MasterCard International has begun public trials of a 'contactless' payment card which enables payment details to be transmitted wirelessly when cards are tapped or waved at a specially equipped merchant terminal.
Mastercard is currently working with US banks Chase, Citibank and MBNA, to trial the 'tap & go' scheme with merchants in the Orlando, Florida area.
The PayPass card features a hidden embedded computer chip and antennae which transmits payment details to the terminal, eliminating the need to swipe the card through a reader and allowing consumers to keep hold of the card at all times.
The contactless card, which also incoporates conventional chip and magnetic stripe technology, is based on ISO 14443 telecommunications standard and transmits data via radio frequencies.
Mastercard says the new solution is ideal for traditional cash-only environments where speed is essential. Initial results from an employee pilot at the card company's New York headquarters showed that purchase transaction time was reduced by up to 64 per cent. In addition, the average transaction amount increased by 10 per cent when using a payment card in lieu of cash.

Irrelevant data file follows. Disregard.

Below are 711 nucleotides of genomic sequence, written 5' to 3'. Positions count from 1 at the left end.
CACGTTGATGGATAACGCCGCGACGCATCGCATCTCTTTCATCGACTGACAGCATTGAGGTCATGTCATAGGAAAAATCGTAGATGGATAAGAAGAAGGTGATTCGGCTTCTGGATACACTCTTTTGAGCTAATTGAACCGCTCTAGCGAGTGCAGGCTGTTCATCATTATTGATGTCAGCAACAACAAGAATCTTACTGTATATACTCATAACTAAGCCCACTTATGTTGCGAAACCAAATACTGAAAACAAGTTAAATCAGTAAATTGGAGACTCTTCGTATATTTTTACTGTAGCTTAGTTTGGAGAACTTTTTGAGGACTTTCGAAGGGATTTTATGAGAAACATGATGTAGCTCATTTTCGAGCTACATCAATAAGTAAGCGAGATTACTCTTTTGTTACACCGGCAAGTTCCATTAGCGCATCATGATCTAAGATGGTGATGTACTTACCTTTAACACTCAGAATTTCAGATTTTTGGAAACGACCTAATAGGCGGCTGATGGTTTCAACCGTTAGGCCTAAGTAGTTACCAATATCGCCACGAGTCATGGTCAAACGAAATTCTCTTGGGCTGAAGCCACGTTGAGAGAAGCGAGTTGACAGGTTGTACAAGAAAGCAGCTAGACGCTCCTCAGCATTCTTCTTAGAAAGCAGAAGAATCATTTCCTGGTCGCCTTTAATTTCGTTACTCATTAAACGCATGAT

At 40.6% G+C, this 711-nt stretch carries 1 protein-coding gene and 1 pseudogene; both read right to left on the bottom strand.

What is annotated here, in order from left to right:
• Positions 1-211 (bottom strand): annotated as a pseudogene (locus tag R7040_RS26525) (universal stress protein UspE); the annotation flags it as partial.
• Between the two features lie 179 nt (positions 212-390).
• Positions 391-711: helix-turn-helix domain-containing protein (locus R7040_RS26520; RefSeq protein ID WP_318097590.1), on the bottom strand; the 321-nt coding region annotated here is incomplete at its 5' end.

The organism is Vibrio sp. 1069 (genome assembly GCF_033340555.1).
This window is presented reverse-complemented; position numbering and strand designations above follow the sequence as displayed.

MasterCard recently completed extensive consumer research that indicated 63 per cent of consumers surveyed said that they would "definitely" or "probably" use PayPass if their bank offered it to them. Consumers who would "definitely" use the card indicated that it would replace cash in more than half (53 per cent) of their future transactions.
Visa has also recently announced plans to develop a 'contactless' payment specification, based on the same ISO standards as Mastercard's offering, where a chip embedded in a plastic card or an electronic device such as a mobile phone is held in front of a terminal and payment details are transmitted by a wireless interface.